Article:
Costs of up to $300,000 have been identified for Southern DHB for holding the 2013 election. If there is no election in 2016, then the DHB will not have to pay this cost. The costs of remunerating the Commissioner and Deputy Commissioners are not expected to exceed those costs of the Board and Crown Monitor that were in place previously.

 

2.6. For the policy to be given effect by this Bill, are the potential costs or benefits likely to be impacted by:

 

(a)   the level of effective compliance or non-compliance with applicable obligations or standards?

NO

(b)   the nature and level of regulator effort put into encouraging or securing compliance?

NO

 

Part Three: Testing of Legislative Content

Consistency with New Zealand’s international obligations

3.1. What steps have been taken to determine whether the policy to be given effect by this Bill is consistent with New Zealand’s international obligations?

The Ministry’s legal team used the Ministry of Foreign Affairs website resources and Appendix 3 of the Legislation Advisory Committee Guidelines on Process and Content of Legislation 2001 to identify any relevant international obligations. No inconsistencies were identified during this review, or during policy development and departmental consultation.

Consistency with the government’s Treaty of Waitangi obligations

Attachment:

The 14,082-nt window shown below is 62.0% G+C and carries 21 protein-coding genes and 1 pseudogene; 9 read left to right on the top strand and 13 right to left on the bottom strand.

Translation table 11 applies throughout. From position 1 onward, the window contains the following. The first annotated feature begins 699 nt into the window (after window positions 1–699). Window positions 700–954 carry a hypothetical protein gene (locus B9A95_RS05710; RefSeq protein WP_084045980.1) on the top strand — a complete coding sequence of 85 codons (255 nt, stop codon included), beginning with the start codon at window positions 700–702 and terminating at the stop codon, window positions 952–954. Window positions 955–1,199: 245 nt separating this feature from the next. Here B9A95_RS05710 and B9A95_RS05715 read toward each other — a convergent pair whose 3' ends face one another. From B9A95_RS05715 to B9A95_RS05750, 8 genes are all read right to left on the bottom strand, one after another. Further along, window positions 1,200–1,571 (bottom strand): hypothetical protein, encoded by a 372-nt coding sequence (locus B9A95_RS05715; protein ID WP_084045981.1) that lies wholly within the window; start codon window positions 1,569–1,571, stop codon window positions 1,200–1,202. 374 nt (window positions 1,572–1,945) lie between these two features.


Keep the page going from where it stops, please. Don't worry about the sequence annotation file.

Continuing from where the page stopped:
3.2. What steps have been taken to determine whether the policy to be given effect by this Bill is consistent with the principles of the Treaty of Waitangi?

The Ministry’s legal team considered whether the Bill had any Treaty of Waitangi implications, in particular regarding the exemption of the Southern DHB from the 2016 elections.  Section 4 of the New Zealand Public Health and Disability Act 2000 (NZPHD Act) states that Part 3 of the NZPHD Act recognises the principles of the Treaty by providing for mechanisms to enable Maori to contribute to decision-making on, and to participate in the delivery of, health and disability services. Exempting the Southern DHB from the 2016 election would reduce some opportunities for Maori to contribute to DHB decision making and could therefore be said to have implications for the Treaty.

 

Any such reduction must be balanced with implications if the Bill is not passed. The purpose of the Bill is to extend the term of the Commissioner to allow more time to drive improved financial performance of the Southern DHB. If this is not achieved then there will likely be flow-on consequences relating to the provision of health services for both Māori and non- Māori residents in the Southern DHB area.

 

Other key mechanisms for Māori to contribute to decision making are not affected by the Bill, such as the provision of advice to the Commissioner by the local Iwi Governance Committee and consultation on service change.In addition,the Commissioner has affirmed the status of the DHB’s Treaty relationship agreement with local Iwi groups.  Through these continuing mechanisms and the relationship agreement, the principles of the Treaty will continue to be recognised and applied. The policy to be given effect by the Bill is therefore consistent with the principles of the Treaty of Waitangi.

Consistency with the New Zealand Bill of Rights Act 1990